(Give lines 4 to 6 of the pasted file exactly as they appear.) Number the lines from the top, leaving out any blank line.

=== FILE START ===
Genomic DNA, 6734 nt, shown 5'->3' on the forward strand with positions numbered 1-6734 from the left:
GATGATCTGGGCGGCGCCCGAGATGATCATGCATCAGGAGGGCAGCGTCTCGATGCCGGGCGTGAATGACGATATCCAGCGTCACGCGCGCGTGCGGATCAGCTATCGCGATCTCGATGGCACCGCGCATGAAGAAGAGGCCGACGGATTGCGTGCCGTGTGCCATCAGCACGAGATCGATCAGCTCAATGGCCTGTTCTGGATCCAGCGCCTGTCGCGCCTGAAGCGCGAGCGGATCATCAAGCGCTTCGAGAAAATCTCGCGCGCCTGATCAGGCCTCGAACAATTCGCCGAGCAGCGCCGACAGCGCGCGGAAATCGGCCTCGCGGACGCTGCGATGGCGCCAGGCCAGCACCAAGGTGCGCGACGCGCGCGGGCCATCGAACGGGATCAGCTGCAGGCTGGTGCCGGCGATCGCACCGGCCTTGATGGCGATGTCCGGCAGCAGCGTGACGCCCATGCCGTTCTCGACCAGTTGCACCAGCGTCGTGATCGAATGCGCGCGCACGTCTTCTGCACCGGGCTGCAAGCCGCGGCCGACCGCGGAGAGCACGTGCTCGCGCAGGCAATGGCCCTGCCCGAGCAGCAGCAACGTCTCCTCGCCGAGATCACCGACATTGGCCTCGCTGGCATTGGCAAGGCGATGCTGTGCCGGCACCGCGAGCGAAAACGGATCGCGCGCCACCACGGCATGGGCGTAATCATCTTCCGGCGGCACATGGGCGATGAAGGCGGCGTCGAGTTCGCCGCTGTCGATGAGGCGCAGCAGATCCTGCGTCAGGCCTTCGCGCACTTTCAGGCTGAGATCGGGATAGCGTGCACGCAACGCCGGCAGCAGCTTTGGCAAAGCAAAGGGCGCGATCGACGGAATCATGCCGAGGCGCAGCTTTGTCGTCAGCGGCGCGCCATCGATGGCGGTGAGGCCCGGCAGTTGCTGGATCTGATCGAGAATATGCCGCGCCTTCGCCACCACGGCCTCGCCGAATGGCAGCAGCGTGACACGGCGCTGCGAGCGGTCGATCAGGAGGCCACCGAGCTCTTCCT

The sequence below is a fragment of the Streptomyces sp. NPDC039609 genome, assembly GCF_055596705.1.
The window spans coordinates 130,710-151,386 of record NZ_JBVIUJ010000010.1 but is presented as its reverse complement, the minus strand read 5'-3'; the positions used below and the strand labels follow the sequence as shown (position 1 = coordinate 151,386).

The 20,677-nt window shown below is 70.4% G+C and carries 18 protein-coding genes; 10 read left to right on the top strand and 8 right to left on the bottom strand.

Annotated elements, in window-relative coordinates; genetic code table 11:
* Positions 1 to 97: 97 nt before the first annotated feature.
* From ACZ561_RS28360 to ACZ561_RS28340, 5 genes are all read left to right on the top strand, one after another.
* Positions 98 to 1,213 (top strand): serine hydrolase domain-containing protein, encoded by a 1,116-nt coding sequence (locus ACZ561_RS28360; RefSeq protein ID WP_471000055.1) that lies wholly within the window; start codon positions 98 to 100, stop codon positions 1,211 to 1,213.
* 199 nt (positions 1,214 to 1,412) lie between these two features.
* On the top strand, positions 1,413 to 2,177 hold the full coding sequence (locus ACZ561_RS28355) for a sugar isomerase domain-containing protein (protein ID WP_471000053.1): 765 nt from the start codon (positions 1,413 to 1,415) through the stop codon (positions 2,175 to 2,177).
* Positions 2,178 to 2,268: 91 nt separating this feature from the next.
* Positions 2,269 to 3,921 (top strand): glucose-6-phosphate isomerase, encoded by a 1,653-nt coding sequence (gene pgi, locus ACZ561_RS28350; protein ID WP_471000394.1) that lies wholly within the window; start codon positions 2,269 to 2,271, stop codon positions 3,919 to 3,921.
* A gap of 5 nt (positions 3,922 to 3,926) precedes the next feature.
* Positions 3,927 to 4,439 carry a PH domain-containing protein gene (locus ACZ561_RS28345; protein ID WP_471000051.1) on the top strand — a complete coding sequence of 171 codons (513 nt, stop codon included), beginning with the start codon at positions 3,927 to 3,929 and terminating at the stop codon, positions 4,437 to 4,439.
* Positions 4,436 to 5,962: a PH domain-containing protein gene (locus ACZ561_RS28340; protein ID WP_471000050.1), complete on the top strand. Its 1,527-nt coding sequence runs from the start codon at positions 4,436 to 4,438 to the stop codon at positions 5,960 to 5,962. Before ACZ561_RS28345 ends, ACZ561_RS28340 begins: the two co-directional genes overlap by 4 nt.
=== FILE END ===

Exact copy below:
The window spans coordinates 130,710-151,386 of record NZ_JBVIUJ010000010.1 but is presented as its reverse complement, the minus strand read 5'-3'; the positions used below and the strand labels follow the sequence as shown (position 1 = coordinate 151,386).

The 20,677-nt window shown below is 70.4% G+C and carries 18 protein-coding genes; 10 read left to right on the top strand and 8 right to left on the bottom strand.

Annotated elements, in window-relative coordinates; genetic code table 11: